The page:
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2 Marcheshvan 5773 - October 18, 2012 | Mordecai Plaut, director Published Weekly










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HaRav Meir Shapira, zt"l: Rov of Lublin and Rosh Yeshiva of Yeshivas Chachmei Lublin

In honor of his yahrtzeit

One of the most notable and renowned of the last generation's luminaries was no doubt HaRav Meir Shapira. Whether the underlying cause is his introduction of the Daf Hayomi that he initiated to the Knessia Gedolah and which became accepted worldwide, or his holy yeshiva which became the springboard for roshei yeshiva and their yeshivos across the continents; it makes no difference. The fact is that the name HaRav Meir Shapira pulsates with life today and every day — almost 70 years after his passing.

Yes, the blessing sent in a telegram to Rabbi Meir by a great rosh yeshiva in Lithuania was fulfilled in his talmidim, "Al tikrei bonayich elo bonoyich — may it be the will of Hashem that the sons of the yeshiva grow to be like the builders of the yeshiva."

However, at the time that the Lubliner Rov decided to found his yeshiva that was to become the chosen mokom Torah for the cream of Poland and Galicia's talmidei chachomim, he had no inkling of the physical and emotional strength it would cost him to finance the running of such an institution and to ensure that the bochurim could learn without worrying where their next meal would come from. (The whole idea was innovative, as up to then yeshiva boys had always eaten "teg," being a guest for each meal by families of the town.)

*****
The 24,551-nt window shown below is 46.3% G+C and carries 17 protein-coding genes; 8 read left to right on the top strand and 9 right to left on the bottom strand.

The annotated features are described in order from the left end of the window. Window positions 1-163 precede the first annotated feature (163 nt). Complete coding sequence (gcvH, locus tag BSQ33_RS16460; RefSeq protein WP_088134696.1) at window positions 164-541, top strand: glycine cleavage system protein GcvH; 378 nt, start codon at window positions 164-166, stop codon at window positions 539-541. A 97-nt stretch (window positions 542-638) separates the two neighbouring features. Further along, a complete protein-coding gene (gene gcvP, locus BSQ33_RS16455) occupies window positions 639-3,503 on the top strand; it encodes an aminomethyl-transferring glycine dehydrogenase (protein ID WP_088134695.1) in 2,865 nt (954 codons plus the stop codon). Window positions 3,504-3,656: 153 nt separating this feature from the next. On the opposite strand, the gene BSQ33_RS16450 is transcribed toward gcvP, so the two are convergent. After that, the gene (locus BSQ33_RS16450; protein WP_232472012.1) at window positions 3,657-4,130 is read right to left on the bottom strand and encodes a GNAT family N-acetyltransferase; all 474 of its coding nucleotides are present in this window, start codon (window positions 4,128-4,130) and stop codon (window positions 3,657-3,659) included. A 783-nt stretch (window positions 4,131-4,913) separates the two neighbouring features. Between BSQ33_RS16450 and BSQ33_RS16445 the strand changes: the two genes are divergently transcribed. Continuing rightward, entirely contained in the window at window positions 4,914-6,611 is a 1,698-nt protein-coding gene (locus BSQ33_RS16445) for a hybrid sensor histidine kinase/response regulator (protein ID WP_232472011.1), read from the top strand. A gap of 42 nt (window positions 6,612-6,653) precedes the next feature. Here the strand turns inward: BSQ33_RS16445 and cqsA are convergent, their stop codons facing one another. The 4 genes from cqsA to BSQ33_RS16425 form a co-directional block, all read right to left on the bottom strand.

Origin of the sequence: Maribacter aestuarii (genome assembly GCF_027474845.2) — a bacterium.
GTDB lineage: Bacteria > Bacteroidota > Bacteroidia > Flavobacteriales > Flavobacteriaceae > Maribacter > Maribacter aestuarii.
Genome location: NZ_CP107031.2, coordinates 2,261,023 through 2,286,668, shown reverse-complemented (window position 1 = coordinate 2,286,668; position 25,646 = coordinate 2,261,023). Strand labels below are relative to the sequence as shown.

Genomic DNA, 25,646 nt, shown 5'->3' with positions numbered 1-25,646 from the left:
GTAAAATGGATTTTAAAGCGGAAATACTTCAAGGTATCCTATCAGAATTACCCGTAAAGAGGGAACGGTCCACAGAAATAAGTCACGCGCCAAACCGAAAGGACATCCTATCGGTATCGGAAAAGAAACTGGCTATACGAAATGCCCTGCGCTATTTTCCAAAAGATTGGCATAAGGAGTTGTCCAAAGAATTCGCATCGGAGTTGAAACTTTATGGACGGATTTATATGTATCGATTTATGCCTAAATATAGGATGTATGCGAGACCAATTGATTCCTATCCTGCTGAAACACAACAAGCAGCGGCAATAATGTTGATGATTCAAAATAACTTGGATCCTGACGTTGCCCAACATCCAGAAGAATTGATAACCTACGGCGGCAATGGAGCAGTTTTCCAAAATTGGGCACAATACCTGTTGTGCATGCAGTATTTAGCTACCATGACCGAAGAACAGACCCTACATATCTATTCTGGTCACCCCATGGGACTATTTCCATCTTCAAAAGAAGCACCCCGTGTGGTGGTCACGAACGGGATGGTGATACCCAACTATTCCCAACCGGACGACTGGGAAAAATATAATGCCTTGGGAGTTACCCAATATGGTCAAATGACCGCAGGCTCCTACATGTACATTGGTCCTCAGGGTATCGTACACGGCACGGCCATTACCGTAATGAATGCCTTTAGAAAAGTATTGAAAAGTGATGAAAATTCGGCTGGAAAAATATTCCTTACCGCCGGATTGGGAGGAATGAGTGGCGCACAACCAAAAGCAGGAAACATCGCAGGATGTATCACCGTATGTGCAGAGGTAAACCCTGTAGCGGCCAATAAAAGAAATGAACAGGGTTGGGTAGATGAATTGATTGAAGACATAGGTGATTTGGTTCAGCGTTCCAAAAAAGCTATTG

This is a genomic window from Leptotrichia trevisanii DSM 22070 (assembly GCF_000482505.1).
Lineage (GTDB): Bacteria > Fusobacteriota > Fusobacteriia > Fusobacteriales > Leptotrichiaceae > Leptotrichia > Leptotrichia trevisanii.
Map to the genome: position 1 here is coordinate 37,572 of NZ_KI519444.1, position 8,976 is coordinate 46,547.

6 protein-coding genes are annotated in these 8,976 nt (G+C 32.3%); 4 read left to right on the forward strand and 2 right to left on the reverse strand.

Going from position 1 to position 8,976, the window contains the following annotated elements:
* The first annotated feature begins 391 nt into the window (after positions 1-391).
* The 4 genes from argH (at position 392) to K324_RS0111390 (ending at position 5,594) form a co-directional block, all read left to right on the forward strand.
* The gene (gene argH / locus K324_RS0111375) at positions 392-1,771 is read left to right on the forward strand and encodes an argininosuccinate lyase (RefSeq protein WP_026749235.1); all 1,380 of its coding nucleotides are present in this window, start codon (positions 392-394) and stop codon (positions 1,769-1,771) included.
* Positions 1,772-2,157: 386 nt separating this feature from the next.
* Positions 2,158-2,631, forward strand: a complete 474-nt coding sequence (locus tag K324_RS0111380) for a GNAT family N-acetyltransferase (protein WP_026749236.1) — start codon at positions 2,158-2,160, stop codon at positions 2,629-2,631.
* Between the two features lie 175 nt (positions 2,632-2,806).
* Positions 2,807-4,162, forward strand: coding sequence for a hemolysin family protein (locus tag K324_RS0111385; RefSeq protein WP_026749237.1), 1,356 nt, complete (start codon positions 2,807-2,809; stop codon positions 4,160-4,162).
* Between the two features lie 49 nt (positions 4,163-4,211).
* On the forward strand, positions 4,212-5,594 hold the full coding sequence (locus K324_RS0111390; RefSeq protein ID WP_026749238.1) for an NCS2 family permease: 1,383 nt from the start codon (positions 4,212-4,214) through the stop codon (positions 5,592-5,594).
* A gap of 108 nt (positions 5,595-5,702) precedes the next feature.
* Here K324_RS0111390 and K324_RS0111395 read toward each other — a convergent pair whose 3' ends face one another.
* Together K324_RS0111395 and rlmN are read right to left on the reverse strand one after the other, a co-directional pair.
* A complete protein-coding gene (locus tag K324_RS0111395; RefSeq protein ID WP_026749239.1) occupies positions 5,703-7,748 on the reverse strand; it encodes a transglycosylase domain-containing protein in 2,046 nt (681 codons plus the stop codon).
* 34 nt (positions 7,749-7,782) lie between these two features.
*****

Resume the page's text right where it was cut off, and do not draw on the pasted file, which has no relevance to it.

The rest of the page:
It was later said of the Rov that he literally gave his life for the yeshiva.

Succos 5694/1933, in his last month in this world, found HaRav Meir Shapira sitting in the large succah that was built for the bnei hayeshiva, surrounded by his talmidim who for the most part had not gone home for yom tov. Among them was HaGaon Reb Shmuel Halevi Wosner, shlita, one of the few talmidim still with us today, who stayed in the yeshiva for two consecutive years without leaving once.

He related of that night: "We sat around the Rov and he told us that tonight we sit in the succah which is called by the mekubolim: betzeiloh demehemnusso — in the shadow of emunoh of Hashem. The Rov added, "But we are sitting in the shade of Hashem in a literal sense."

He then went on to explain, "Just before Succos, I used up the last of the money that I had from my father-in-law for the building of the yeshiva succah. The amount I had was insufficient to cover the job, so I went to borrow. My benefactors, knowing that I am a man of G-d, believed that I would repay them and readily lent me the money required. So here we are sitting in the shade that was provided to us because I am a servant of Hashem."